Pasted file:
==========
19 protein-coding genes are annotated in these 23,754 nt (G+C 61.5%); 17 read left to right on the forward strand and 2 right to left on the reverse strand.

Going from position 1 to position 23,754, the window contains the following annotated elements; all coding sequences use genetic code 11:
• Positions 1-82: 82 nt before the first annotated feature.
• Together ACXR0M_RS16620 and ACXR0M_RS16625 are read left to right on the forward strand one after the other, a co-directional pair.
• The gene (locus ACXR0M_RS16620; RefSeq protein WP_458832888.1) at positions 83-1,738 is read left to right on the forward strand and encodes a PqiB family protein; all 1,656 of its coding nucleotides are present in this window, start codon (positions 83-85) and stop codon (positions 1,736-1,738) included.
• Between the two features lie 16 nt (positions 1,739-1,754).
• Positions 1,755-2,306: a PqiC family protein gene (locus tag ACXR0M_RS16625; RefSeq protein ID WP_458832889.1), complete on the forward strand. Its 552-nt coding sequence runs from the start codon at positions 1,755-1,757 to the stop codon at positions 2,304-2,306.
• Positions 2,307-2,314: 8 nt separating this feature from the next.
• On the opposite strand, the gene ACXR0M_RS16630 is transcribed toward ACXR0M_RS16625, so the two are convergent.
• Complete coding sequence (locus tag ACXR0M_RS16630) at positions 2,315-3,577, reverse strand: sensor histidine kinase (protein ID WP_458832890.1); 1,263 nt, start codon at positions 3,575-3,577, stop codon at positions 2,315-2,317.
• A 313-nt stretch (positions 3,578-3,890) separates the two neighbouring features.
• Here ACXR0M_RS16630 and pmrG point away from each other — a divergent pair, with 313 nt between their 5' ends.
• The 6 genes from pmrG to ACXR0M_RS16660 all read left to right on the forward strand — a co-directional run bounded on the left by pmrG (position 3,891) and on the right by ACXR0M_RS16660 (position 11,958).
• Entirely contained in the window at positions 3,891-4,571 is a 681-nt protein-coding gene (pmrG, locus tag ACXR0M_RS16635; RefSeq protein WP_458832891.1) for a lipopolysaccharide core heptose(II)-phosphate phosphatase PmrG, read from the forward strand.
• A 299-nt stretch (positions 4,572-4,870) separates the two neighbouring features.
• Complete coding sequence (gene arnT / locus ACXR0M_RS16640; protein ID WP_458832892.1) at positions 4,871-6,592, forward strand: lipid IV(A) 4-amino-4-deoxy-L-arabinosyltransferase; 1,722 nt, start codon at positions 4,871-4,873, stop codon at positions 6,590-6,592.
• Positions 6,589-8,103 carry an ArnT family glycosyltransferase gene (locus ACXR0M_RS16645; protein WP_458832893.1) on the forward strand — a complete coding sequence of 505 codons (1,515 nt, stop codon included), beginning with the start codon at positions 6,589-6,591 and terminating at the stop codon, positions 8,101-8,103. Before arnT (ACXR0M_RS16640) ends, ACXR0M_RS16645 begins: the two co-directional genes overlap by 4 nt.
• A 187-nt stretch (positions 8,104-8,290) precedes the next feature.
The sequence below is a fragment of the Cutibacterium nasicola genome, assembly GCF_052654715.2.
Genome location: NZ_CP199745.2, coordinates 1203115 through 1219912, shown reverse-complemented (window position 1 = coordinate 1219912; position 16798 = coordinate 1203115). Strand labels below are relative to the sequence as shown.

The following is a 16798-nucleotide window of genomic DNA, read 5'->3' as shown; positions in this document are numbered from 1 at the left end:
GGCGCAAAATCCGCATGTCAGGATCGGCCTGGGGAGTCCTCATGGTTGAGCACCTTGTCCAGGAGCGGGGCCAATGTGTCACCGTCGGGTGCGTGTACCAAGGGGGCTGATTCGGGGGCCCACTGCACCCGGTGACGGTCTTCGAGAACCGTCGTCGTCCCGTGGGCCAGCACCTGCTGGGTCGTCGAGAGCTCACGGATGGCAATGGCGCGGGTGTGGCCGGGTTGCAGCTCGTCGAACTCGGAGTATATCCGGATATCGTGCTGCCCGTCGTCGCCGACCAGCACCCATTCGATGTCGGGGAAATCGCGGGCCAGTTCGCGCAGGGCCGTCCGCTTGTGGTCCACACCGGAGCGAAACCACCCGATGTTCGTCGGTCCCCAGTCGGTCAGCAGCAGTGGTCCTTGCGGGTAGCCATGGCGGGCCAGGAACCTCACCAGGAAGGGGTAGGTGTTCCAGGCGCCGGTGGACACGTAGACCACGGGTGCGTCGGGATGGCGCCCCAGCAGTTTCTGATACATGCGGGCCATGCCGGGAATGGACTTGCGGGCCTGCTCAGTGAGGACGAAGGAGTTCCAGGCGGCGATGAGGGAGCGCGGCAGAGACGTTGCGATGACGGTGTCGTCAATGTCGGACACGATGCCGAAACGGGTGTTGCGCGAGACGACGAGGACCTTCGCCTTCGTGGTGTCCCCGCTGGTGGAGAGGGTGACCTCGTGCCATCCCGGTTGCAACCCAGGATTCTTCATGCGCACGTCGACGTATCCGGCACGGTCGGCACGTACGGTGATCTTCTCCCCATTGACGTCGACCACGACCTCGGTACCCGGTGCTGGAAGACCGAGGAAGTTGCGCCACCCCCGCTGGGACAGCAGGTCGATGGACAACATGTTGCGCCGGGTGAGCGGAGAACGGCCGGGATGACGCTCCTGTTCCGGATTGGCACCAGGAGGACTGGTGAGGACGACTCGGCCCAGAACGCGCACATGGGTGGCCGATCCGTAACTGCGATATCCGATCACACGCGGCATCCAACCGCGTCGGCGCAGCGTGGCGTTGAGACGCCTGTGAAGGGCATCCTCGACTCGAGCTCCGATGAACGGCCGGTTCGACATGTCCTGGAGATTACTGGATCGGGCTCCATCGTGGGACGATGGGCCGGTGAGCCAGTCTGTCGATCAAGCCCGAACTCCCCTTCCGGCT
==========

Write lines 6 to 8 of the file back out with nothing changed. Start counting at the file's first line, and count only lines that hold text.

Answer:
• Between the two features lie 16 nt (positions 1,739-1,754).
• Positions 1,755-2,306: a PqiC family protein gene (locus tag ACXR0M_RS16625; RefSeq protein ID WP_458832889.1), complete on the forward strand. Its 552-nt coding sequence runs from the start codon at positions 1,755-1,757 to the stop codon at positions 2,304-2,306.
• Positions 2,307-2,314: 8 nt separating this feature from the next.